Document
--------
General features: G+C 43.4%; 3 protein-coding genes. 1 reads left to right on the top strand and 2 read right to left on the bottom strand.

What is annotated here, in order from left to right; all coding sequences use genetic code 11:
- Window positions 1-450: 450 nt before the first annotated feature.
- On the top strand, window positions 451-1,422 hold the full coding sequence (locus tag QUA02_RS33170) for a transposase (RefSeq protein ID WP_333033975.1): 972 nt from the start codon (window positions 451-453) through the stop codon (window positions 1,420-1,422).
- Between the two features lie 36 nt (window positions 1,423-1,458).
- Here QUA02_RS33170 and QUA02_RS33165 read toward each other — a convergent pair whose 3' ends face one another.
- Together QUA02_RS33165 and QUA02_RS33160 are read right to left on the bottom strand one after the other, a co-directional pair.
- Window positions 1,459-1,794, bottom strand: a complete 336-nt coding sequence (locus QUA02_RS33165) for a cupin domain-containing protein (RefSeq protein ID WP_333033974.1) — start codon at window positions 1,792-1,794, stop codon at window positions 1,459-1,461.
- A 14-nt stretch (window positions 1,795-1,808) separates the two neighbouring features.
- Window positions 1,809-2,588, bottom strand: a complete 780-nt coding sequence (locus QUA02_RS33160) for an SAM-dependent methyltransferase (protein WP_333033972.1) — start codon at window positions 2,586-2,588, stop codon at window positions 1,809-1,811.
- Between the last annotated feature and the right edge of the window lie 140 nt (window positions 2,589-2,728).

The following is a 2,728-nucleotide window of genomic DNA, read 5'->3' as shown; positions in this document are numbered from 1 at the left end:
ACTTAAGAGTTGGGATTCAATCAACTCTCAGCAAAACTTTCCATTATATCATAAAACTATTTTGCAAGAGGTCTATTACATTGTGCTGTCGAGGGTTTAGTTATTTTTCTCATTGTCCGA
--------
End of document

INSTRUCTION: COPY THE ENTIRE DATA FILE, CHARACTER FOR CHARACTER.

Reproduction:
General features: G+C 43.4%; 3 protein-coding genes. 1 reads left to right on the top strand and 2 read right to left on the bottom strand.

What is annotated here, in order from left to right; all coding sequences use genetic code 11:
- Window positions 1-450: 450 nt before the first annotated feature.
- On the top strand, window positions 451-1,422 hold the full coding sequence (locus tag QUA02_RS33170) for a transposase (RefSeq protein ID WP_333033975.1): 972 nt from the start codon (window positions 451-453) through the stop codon (window positions 1,420-1,422).
- Between the two features lie 36 nt (window positions 1,423-1,458).
- Here QUA02_RS33170 and QUA02_RS33165 read toward each other — a convergent pair whose 3' ends face one another.
- Together QUA02_RS33165 and QUA02_RS33160 are read right to left on the bottom strand one after the other, a co-directional pair.
- Window positions 1,459-1,794, bottom strand: a complete 336-nt coding sequence (locus QUA02_RS33165) for a cupin domain-containing protein (RefSeq protein ID WP_333033974.1) — start codon at window positions 1,792-1,794, stop codon at window positions 1,459-1,461.
- A 14-nt stretch (window positions 1,795-1,808) separates the two neighbouring features.
- Window positions 1,809-2,588, bottom strand: a complete 780-nt coding sequence (locus QUA02_RS33160) for an SAM-dependent methyltransferase (protein WP_333033972.1) — start codon at window positions 2,586-2,588, stop codon at window positions 1,809-1,811.
- Between the last annotated feature and the right edge of the window lie 140 nt (window positions 2,589-2,728).

The following is a 2,728-nucleotide window of genomic DNA, read 5'->3' as shown; positions in this document are numbered from 1 at the left end:
ACTTAAGAGTTGGGATTCAATCAACTCTCAGCAAAACTTTCCATTATATCATAAAACTATTTTGCAAGAGGTCTATTACATTGTGCTGTCGAGGGTTTAGTTATTTTTCTCATTGTCCGA